Monday, October 29, 2007
(The following report is abbreviated with his permission from notes on the lecture taken by Bill Batt, staff political scientist in the New York State Assembly's Legislative Tax Study Commission, 1982-1992.)
On Thursday, October 25, 2007, Scranton University held its 22nd Annual Henry George Lecture [Henry George was a self-taught, widely read economist who favored taxing land rather than labor; he ran with labor support for the mayoralty of New York City in 1886, coming in second, ahead of Theodore Roosevelt, and again in 1897, dying at the height of the campaign. - JTM] The city of Scranton, Pa. itself was wild that day, as it played host to fans of the NBC hit serial, "The Office", which is set in Scranton. The Lecturer was David H. Romer, the Herman Royer Professor of Political Economy at the University of California, Berkeley. He is a member of the American Economic Association Executive Committee, co-director of the Program in Monetary Economics at the National Bureau of Economic Research, and a member of the NBER Business Cycle Dating Committee – the so-called “wise men” who decide when national business cycles begin and end.
The lecture title was "Avoiding Fiscal Ruin: Failed Strategies and New Approaches to US Budget Policies." Professor Romer posed three questions: (1) How did we get here? (2) What are the likely consequences? and (3) What are some possible solutions?
He showed simple PowerPoint bullets and graphics describing the past history and looming fiscal crises the nation faces in the next few decades:
- The United States has run a small budget surplus throughout the years 1791-1929, except for support of the Civil War and World War I.
- The U.S. budget had an annual surplus in the early 1950s, and a deficit every year since then except for the final years of the Clinton administration.
- We are now running a $200 billion deficit, some 2% of GDP, which will grow enormously in the next two decades if most assumptions are borne out about health care, social security and other demographic trends. (He did not comment on the budgetary impact of the wars in Afghanistan and Iraq.)
The nation got into this position, he explained, because we have in recent years stopped thinking of taxes and spending as going hand-in-hand. Moreover, beliefs about appropriate budget policy have changed. The prevailing view in the 1950s was that budgets should be in balance, at least averaged over a few years. Truman, in this regard, was a fiscal conservative, even though he favored government support of services. In the 1960s, a view took hold that balancing the budget was less important than maintaining economic growth. Hence deficits were sometimes necessary as a stimulus at certain points in the economic cycle. Nixon remarked, in 1971 [quoting Milton Friedman in 1965 - JTM], "we are all Keynesians now."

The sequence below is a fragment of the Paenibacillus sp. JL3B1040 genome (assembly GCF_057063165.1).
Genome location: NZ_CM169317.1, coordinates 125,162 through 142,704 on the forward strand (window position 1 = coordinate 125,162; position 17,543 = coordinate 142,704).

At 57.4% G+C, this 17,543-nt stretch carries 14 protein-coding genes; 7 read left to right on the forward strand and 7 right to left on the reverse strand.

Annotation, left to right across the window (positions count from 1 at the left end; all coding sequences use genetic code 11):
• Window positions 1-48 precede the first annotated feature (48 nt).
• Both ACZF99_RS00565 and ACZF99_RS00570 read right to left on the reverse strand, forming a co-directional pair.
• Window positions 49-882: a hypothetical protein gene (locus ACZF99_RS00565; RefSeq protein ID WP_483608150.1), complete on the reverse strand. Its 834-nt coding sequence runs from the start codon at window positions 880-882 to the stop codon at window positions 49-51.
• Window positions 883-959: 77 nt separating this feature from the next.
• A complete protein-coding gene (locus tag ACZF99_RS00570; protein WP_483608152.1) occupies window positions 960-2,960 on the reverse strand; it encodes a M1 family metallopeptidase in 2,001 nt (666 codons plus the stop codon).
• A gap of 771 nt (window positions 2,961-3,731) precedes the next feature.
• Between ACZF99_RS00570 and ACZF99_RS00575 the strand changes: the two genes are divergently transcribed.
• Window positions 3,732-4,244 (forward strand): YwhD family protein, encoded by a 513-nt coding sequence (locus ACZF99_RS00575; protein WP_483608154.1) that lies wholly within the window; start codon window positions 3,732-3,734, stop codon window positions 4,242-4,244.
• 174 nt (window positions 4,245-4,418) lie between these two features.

Reagan, in the 1980s, wanted to shrink government, as he believed that "government is the problem." It was possible, he argued, to do so according to a strategy of cutting back on domestic programs, called "starving the beast" [the original use of the term is attributed to David Stockman, Reagan's first budget director - JTM]. It followed to his adherents that cutting taxes would lead to a fall in government spending. Professor Romer has shown that cutting taxes doesn't have much impact on expenditure levels. Revenues, he argues, change for many reasons, and by tracing the history and motivation for tax changes, he has shown that the cause and effect relationships are very complex, and that correlation and causation should not be confused. He has looked at speeches, news conferences, reports, votes, and events such as wars and recessions, and concluded that it might even be that invoking "starve the beast" rhetoric actually leads to increases in tax and expenditure. Moreover, so many factors are involved in tax policy changes that there is typically shared fiscal responsibility -- blame and credit for any policies are quite diffuse.
The problem, Romer went on, is that when the two sides, revenues and expenditures, are not viewed together it becomes difficult to focus policy. All indications are that U.S. taxes will soon need to increase, but little attention is being given to revenue designs. With baby-boomers retiring, medical expenses increasing, debt service increases, infrastructure renewal demands, and so on, some leaders are already calling for such increases. But all the forecasts are necessarily based on existing law, which will need to be changed. The phase-out of tax measures in the year 2010 will lead to new initiatives, and these will call for new assumptions.